Now that a couple of vaccines have been approved and have begun to roll out, I’m seeing a lot of memes about glimpsing a light at the end of the tunnel. Many, if not most people are really, really looking forward to 2021.
This has been an extremely challenging year for humans worldwide. Between the pandemic, grief, furloughs and financial challenges, not being able to socialize in the usual ways, a raging narcissist leading one of the world’s largest countries, the simmering tension of the US election… it was a lot.
Barring the unforeseen, three weeks from now, there will be a sane and compassionate human being in the White House, and I’m really looking forward to that. (He even has dogs!) Yet in this moment, the pandemic and unemployment continue, and so many are exhausted from navigating everything 2020 has thrown at them. It’s no wonder that we look to 2021 as a beacon.
Yet despite serious financial challenges, 2020 hasn’t felt bad to me. In part, that’s because the cultural changes align with my preferences for quiet and solitude. In part, I attribute it to having my first book published. In part (for sure) it’s because I live in Canada, where our government took care of its residents and allowed health experts to lead the pandemic response. Last March, I went back on a very low dose of a non-stimulant medication that helps with ADHD, and that, in turn, has helped me remember the rest of my practices. (That will be a separate post.)
Most significantly, I suspect, I have felt mostly peaceful because I have spent the past decade practicing coming back into the moment.
Don’t get me wrong: There was plenty in 2020 that I didn’t like, both in the world and in my life. I wrote the best essay I’ve ever written, and I haven’t been able to place it anywhere. I have a sleep disorder that means I rarely awaken refreshed. But I’ve learned that it’s a waste of energy to rage against what exists. My opinion of this moment is irrelevant; it simply is. A far better use of my energy is accepting that the situation exists and finding ways to contribute to change. I spent decades as a drama queen with extreme emotions; when I can accept that people, places and situations are as they are, it’s incredibly peaceful. (It’s also much easier said than done!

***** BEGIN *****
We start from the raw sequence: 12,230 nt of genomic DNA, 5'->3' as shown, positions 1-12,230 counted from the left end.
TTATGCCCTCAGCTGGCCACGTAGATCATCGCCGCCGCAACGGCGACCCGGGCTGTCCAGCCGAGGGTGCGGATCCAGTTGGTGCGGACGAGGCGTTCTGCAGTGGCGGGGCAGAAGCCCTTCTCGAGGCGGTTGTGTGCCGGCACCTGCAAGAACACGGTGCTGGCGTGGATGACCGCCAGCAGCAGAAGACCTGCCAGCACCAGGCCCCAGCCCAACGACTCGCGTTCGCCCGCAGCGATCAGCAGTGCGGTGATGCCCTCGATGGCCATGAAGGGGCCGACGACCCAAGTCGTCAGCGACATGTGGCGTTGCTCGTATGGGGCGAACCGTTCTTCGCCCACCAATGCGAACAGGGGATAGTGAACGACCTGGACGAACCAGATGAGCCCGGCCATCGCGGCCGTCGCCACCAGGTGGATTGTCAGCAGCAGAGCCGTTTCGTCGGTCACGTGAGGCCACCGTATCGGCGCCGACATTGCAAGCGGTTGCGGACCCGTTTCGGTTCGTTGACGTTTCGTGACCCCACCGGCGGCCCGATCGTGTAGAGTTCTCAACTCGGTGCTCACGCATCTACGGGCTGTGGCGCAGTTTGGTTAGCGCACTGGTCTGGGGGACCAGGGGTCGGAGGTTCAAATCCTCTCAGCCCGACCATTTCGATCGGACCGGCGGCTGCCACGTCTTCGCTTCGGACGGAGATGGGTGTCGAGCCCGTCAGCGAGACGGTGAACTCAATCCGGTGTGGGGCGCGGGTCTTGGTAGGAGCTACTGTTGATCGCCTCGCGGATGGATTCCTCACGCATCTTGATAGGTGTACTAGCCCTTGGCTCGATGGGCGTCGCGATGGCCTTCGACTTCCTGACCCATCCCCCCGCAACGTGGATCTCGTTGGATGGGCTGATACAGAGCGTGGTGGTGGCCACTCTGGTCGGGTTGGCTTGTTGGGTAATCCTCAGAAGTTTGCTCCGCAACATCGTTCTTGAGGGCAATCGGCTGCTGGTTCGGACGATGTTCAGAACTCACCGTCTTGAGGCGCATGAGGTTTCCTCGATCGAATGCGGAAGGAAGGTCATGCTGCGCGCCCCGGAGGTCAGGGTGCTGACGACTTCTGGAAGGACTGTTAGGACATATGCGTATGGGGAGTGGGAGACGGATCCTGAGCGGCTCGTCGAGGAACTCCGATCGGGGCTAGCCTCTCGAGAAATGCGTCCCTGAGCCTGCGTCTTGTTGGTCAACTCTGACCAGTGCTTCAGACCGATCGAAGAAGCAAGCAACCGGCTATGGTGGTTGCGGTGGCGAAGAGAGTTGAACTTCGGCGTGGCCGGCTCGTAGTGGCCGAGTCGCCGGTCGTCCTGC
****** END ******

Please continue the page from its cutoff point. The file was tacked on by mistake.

Finding the Good in the Dumpster Fire of 2020
There’s an old joke about a man who is eagerly shoveling a pile of manure. A stranger asks what he’s doing, and the man exclaims, “With all this shit, there’s got to be a pony in here somewhere!”
One of the positives I see coming out of the pandemic is a greater awareness of our interconnectedness and interdependence with not only all humans, but all of nature. We see more clearly how deforestation, climate change and disregard for wild animals have led to cross-species infections. We understand on a much deeper level how our actions can affect human beings we’ve never even met. And we understand on a really deep level what “supply chain” means, and how many blue-collar jobs are far more “essential” than many white-collar ones. Finally (and all at once), people around the globe have been forced to slow down and pay deep attention to their surroundings and their actions, perhaps for the first time.